LAKE BUENA VISTA, Fla. — Before it all began to fall apart for the Miami Heat, Erik Spoelstra, the team’s coach, reflected on a time before it all came together.
About an hour before the Heat faced the Los Angeles Lakers in Game 1 of the NBA Finals on Wednesday night, Spoelstra recalled the pledge that he had made to Goran Dragic, the team’s starting point guard, when they traded for Dragic in 2015. The pledge was that the Heat would contend for championships.
It took a bit longer than either of them had hoped. Chris Bosh, who figured to be a central figure in that title hunt, had his career cut short by blood clots, and Miami scraped by for a few seasons as a middling team. It was not until Wednesday that the Heat, after emerging from the Eastern Conference as the fifth seed, found themselves back on the biggest stage.
“I feel like I’ve been in 50 playoff games with Goran because of all these years where we have been fighting for our lives for six weeks a season to make the playoffs, and you get to know somebody, how they handle those stressful situations,” Spoelstra said Wednesday, adding: “We just never really did our part where the general public could see him in this kind of competitive environment. But I’m just thrilled that he’s actually getting this opportunity with this team to do what we have seen behind the scenes now for six years.”
Sports, though, can be cruel. In the first half of his first career appearance in the finals, in a largely empty arena in the league’s bubble at Walt Disney World, Dragic injured his left foot. He remained on the court for a few possessions before departing for the locker room. He had torn his plantar fascia, a ligament that runs along the bottom of the foot.
For Miami, the injury seemed to have the effect of a cloudburst. Jimmy Butler rolled his left ankle late in the first half. Bam Adebayo strained the left side of his neck. The team’s three best players — all injured, all before the series was a game old.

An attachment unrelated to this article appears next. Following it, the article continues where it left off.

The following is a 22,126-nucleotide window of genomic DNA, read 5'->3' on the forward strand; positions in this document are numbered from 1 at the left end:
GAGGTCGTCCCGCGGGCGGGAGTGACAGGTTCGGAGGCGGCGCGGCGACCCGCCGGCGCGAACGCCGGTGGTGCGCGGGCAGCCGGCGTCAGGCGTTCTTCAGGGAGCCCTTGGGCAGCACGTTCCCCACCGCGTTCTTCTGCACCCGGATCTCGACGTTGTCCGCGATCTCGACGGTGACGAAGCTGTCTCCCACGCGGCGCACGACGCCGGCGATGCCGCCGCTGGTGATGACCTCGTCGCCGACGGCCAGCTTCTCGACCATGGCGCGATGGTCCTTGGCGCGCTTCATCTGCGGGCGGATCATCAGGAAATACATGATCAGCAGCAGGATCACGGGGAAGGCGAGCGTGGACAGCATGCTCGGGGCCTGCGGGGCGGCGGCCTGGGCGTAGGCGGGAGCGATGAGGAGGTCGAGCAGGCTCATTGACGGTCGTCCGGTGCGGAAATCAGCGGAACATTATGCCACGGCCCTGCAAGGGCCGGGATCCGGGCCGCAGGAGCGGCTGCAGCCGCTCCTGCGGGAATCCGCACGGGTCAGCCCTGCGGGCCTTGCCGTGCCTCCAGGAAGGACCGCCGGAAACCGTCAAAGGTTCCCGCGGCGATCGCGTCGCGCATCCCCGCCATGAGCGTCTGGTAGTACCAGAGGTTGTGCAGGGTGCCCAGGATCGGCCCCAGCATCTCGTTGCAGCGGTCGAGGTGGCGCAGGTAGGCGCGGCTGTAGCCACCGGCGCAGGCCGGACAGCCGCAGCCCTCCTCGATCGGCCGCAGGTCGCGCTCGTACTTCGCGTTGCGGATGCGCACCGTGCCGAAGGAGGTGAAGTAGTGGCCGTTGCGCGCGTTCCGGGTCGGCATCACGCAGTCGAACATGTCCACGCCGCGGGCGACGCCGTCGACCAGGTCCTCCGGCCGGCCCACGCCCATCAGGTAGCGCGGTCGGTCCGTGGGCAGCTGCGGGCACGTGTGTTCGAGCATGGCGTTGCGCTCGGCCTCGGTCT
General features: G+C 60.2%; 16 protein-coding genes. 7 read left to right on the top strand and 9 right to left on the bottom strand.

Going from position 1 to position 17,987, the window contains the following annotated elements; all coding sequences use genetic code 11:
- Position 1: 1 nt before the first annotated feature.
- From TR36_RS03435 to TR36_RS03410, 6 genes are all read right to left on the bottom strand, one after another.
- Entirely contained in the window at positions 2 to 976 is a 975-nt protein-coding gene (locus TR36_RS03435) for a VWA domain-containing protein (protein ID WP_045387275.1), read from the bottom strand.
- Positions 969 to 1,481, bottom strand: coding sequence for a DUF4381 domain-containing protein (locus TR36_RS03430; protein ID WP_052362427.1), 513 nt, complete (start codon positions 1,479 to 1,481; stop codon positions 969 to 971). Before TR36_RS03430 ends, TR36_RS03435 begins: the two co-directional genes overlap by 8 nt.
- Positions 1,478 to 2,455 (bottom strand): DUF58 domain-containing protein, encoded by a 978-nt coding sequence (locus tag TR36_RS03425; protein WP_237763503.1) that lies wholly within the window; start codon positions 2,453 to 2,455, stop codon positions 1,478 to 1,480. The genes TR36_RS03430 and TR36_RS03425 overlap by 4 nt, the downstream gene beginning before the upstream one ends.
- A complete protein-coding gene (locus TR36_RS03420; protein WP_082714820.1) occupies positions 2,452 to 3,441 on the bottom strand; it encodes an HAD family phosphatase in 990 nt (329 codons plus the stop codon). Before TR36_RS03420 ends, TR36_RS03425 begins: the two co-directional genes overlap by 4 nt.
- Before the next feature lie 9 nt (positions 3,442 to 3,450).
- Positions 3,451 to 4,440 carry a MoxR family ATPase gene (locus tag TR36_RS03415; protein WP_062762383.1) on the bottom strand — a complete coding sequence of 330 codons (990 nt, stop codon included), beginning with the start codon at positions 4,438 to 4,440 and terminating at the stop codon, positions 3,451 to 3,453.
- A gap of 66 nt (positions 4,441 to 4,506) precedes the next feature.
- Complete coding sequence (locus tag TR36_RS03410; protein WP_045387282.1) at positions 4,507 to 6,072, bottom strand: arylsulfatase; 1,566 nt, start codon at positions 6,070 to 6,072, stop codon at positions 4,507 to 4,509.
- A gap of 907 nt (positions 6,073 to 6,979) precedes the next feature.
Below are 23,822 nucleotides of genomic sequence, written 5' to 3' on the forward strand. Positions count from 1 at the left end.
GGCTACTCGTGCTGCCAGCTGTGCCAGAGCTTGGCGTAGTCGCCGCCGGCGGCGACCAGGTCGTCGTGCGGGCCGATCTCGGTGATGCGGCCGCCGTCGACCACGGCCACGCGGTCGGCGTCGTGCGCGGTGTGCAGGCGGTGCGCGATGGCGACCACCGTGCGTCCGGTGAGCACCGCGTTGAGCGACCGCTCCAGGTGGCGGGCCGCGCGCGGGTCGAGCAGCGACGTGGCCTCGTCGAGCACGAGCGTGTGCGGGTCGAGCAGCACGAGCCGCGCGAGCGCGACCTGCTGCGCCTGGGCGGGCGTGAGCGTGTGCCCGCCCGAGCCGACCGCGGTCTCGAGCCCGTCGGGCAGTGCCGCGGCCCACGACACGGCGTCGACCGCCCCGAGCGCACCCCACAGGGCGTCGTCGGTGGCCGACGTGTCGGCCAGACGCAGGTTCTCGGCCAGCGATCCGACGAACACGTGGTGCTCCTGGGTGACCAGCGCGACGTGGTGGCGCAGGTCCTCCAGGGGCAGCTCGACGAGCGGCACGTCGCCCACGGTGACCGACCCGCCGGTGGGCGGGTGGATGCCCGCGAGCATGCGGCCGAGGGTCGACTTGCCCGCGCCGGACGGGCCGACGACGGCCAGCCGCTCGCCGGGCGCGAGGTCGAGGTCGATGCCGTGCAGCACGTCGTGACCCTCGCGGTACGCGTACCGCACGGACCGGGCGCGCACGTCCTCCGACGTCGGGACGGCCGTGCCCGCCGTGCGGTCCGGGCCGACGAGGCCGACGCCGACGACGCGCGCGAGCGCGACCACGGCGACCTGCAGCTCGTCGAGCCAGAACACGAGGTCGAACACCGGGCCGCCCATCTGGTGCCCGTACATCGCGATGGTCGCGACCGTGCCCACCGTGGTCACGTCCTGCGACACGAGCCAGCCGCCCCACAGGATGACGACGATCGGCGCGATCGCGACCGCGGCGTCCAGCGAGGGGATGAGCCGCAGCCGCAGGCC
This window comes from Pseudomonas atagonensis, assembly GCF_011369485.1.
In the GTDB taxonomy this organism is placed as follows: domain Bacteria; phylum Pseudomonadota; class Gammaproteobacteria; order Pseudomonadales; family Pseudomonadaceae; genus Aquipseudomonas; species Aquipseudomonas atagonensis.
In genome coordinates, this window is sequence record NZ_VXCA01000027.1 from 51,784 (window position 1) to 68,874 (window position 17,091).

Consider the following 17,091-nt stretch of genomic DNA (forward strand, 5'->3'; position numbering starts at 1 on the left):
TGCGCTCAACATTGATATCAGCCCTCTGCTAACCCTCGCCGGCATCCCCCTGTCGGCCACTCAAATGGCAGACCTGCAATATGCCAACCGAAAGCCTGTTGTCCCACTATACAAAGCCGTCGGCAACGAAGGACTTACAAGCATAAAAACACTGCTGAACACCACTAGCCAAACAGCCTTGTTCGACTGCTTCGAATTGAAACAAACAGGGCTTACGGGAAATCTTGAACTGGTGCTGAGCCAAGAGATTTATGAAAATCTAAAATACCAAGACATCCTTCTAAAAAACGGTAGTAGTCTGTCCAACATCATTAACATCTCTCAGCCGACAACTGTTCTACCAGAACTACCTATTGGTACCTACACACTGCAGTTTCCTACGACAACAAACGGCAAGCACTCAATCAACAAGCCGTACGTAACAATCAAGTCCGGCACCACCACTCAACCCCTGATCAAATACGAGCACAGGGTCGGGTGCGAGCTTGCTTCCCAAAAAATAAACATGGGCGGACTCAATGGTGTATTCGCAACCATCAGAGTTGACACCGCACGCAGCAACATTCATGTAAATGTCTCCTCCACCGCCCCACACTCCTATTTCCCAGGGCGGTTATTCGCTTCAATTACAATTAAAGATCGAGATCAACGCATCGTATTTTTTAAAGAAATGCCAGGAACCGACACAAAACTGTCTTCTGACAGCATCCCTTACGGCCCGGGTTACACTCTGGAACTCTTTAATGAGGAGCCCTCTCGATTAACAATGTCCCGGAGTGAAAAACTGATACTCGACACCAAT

The Lakers led by as many as 32 points in 116-98 win, and now there are questions ahead of Game 2 on Friday night about whether the Heat can summon the resolve — against the odds — to make the best-of-seven series competitive.
“You have to go through your plan A, plan B, plan C,” Spoelstra said.
On Thursday, the Heat listed Dragic and Adebayo, their All-Star center, as “doubtful” to play in Game 2. Butler, who played through his injury in Game 1, said he was “OK.”
Butler, after a sleepless night, said he had spoken with Dragic, 34, who had been playing so well for the Heat in the postseason, averaging 20.9 points and 4.7 assists entering the finals.
“You can hear that pain in his voice, of him feeling like he may have let us down,” said Butler, who had a wrap on his left ankle and a large bandage covering a scrape on his right knee. “But he did not, and I want him to know that. He’s carried us to this point, and it’s only our duty to pay that back to him right now.”
It was all the more jarring for the Heat considering how well the game had started for them. They made nine of their first 12 field-goal attempts and ran out to a 23-10 lead. But the Lakers found their bearings, remembered that they employed Anthony Davis and proceeded to wallop the Heat.
Davis, so dominant for the Lakers throughout their postseason run, finished with 34 points and nine rebounds. Even before Adebayo left the game with his injury, it was clear that Davis would cause huge problems for the Heat: too big, too long, too versatile.
And there was LeBron James, who collected 25 points, 13 rebounds and 9 assists to position himself three wins from his fourth championship — and his first with the Lakers, whom he joined before the start of last season.
Now, facing a hobbled opponent, James did not so much say that he would guard against complacency as suggest that he had banished the concept from his brain entirely.
After Game 1, he recalled a formative experience. In 2011, James was playing in the finals for the Heat when teammate Dwyane Wade made a 3-pointer in front of the Dallas Mavericks’ bench. The basket gave the Heat a large lead and put them on the cusp of a two-games-to-none lead in the series. But the Mavericks went on a huge run, stole the game and later won the series. It was a sequence of events, James said, that “burns me to this day.”
“I always talk about the best teacher in life is experience,” he said, “and I’ve experienced a lot.”
Other players, like Dragic, spend the bulk of their careers working to reach the finals — only to have that experience cut short. Nothing is promised. In his own way, deep into his 17th season, James understands that better than most.